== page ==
Most skunks are easy to spot, as their coloring is a warning to other animals to stay away, and the most common color for a skunk is black fur with distinct white stripes running down the animal’s body. They can usually grow up to around three feet in length, and will have a large furry tail, while they will commonly weigh between five and ten pounds, although this can vary with the variety of skunk. The breeding season for skunks is in the spring, with a litter born between May and June, and most will live for between two to three years, although in exceptional cases they can live for two to three times that long.

Skunks are adaptable enough to live in a variety of different habitats, including woodlands, valley and rocky mountain areas, although they can also survive in urban or suburban areas. The animal’s diet is generally based on insects and small animals for much of the year, although where necessary they can adapt to the food sources available, including fruits, eggs and small animals such as mice and voles. Skunks have their distinct markings to warn other animals to stay away, but for those animals that don’t heed the warning, a skunk can spray a foul pungent scent accurately over several feet.

Problems Caused By Skunks

While skunks are generally quite cautious animals that will avoid people, one of the biggest problems they can cause is when they encounter domestic animals, and then spray those pets. If the pet is then able to get into the home before their owner recognizes that they have been sprayed by a skunk, then it can make the odor in that home very unpleasant for several weeks before it eventually fades. Skunks are also known for being one of the main rabies carriers in the United States, so if they scratch of bite other animals or people, there is a potential for disease transmission.

The other issues skunk cause come from their foraging and nesting behavior, and they are known for digging through garbage to find food, which can lead to garbage sacks being ripped open. They will also burrow under outbuildings or plants when they are nesting, and can cause damage through this behavior.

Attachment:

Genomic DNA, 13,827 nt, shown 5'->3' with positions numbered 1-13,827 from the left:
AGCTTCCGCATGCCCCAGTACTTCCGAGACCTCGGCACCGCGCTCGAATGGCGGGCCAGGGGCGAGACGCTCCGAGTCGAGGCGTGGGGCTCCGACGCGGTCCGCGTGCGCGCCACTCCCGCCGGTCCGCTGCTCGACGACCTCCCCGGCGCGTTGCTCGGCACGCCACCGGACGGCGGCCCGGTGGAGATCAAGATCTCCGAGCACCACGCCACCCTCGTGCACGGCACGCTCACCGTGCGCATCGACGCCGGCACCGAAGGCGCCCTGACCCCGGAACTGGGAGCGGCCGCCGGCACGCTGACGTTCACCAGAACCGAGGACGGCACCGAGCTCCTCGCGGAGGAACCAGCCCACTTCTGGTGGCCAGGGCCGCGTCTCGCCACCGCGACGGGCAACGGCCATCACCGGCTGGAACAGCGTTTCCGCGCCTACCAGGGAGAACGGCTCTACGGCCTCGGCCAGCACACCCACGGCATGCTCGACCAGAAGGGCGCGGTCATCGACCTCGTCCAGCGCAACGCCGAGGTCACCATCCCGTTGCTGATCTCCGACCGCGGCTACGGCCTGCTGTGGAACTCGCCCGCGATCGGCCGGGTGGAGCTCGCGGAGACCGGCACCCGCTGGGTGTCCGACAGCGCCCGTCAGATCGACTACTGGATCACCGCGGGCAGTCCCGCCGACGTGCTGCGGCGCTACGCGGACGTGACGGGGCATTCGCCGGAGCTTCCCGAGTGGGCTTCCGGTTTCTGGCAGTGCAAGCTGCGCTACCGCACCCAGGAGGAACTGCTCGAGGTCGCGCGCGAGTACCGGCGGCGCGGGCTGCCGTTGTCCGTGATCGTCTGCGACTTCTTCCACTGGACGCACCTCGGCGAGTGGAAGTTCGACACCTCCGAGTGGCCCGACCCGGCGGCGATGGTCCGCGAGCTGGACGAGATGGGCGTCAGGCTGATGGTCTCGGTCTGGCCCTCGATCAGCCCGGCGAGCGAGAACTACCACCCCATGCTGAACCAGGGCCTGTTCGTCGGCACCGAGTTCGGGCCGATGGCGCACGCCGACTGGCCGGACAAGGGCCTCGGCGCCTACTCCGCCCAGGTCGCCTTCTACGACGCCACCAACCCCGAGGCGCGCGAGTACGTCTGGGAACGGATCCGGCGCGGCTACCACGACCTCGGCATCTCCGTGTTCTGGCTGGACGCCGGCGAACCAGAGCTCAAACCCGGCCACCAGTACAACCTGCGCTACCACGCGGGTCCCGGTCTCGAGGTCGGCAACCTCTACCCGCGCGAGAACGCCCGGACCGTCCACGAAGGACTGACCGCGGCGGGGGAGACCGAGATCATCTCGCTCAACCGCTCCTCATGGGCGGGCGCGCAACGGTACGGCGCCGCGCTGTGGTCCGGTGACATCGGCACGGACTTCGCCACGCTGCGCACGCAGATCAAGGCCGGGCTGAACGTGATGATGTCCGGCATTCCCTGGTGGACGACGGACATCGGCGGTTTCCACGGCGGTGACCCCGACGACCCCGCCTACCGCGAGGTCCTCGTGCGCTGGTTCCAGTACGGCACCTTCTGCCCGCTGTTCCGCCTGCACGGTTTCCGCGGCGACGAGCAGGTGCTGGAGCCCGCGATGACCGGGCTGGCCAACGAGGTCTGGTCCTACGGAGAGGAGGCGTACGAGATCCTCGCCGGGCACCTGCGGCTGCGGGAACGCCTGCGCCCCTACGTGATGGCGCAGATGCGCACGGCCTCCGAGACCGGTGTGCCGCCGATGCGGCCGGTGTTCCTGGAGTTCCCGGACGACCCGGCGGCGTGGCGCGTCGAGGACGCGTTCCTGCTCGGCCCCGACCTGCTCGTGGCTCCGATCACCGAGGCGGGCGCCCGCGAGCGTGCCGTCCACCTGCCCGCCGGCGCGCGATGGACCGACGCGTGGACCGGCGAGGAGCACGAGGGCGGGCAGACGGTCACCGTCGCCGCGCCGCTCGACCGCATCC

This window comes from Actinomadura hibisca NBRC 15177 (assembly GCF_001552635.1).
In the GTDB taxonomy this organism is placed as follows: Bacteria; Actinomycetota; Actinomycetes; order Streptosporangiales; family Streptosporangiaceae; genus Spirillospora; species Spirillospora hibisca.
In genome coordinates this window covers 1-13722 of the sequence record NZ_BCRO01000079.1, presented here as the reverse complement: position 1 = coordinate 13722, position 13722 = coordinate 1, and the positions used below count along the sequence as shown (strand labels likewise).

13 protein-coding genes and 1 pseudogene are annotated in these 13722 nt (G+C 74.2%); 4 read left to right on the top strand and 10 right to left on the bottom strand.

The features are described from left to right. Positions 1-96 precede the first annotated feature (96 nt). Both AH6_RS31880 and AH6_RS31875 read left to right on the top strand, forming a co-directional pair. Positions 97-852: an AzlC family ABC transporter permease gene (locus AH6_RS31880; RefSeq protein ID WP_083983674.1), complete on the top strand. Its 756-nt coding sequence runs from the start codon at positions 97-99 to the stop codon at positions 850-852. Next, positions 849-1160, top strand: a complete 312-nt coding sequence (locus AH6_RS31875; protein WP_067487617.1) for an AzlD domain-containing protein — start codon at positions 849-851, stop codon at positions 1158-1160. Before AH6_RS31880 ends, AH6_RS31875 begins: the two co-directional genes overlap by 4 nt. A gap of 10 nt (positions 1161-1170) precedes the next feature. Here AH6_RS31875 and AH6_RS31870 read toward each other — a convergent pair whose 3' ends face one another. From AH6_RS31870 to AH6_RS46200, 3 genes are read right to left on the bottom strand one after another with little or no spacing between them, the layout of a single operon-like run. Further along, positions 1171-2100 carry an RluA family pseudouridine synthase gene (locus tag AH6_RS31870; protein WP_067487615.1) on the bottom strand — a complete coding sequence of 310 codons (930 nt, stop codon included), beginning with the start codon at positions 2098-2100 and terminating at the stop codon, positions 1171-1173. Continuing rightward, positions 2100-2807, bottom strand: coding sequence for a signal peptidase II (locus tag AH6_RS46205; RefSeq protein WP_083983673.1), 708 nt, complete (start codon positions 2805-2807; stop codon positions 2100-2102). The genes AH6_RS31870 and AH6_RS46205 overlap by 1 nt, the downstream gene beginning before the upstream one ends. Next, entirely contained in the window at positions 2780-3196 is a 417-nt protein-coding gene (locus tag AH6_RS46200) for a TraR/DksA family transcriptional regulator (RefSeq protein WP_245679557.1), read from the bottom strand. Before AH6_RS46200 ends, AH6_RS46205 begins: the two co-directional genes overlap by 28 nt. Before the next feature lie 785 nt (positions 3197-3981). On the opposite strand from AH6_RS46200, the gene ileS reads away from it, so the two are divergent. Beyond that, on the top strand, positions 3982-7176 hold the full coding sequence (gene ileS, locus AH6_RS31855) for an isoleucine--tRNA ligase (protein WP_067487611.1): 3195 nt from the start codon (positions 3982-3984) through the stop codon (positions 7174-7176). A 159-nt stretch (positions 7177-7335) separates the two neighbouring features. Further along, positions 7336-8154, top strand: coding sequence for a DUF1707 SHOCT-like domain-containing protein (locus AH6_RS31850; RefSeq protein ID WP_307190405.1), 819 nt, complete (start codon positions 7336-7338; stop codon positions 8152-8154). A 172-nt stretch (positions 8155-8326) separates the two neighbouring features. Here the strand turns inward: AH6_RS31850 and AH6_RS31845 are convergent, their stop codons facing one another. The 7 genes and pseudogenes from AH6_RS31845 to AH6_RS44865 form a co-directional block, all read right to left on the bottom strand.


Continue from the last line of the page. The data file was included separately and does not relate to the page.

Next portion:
Prevention Methods

Skunks are generally poor at climbing, so one of the best measures that you can take to keep skunks away from your property is to have a well maintained fence around the property. When you are installing the fence, it can be a wise precaution to embed the wire mesh of the fence about six inches into the soil, as this will help avoid the skunks being able to dig their way under the fence.

The other factor that can attract skunks to your property is the availability of food in the area, so managing this can also help to keep skunks away from your property. If you have pets, where possible look to keep pet food indoors, and feed your pets indoors as well. Where this is not practical, ensure that any pet food is kept in a sealed container, and if you do put down food for pets, try not to leave it sitting on the deck or in the yard where it can attract skunks and other animals. Managing garbage can also help, so look to keep garbage in a garbage can with a lid, preferably in an outbuilding or garage, to prevent the spread of food smells.

Removing Skunks Professionally

Because of the risk of being sprayed by a skunk, it is natural to want to get a professional to deal with the animal on your behalf, and they will generally have the experience to do this successfully. Most professionals will look to use cage traps to catch the skunks, and these will usually be placed in the areas where the skunks are most active. Bait can really help to draw the skunk into the trap, and a food such as meat or fish will often be used to bait the trap.

The real challenge for the professional comes when it comes to moving and relocating the skunks. Covering the trap in a blanket or tarp will help to avoid being sprayed, and most professionals will look to transport skunks in an open flatbed truck rather than inside a van where possible. The skunk should then be released in a rural area that is a good distance away from where it was caught, to minimize the chances of the skunk returning to cause further problems.

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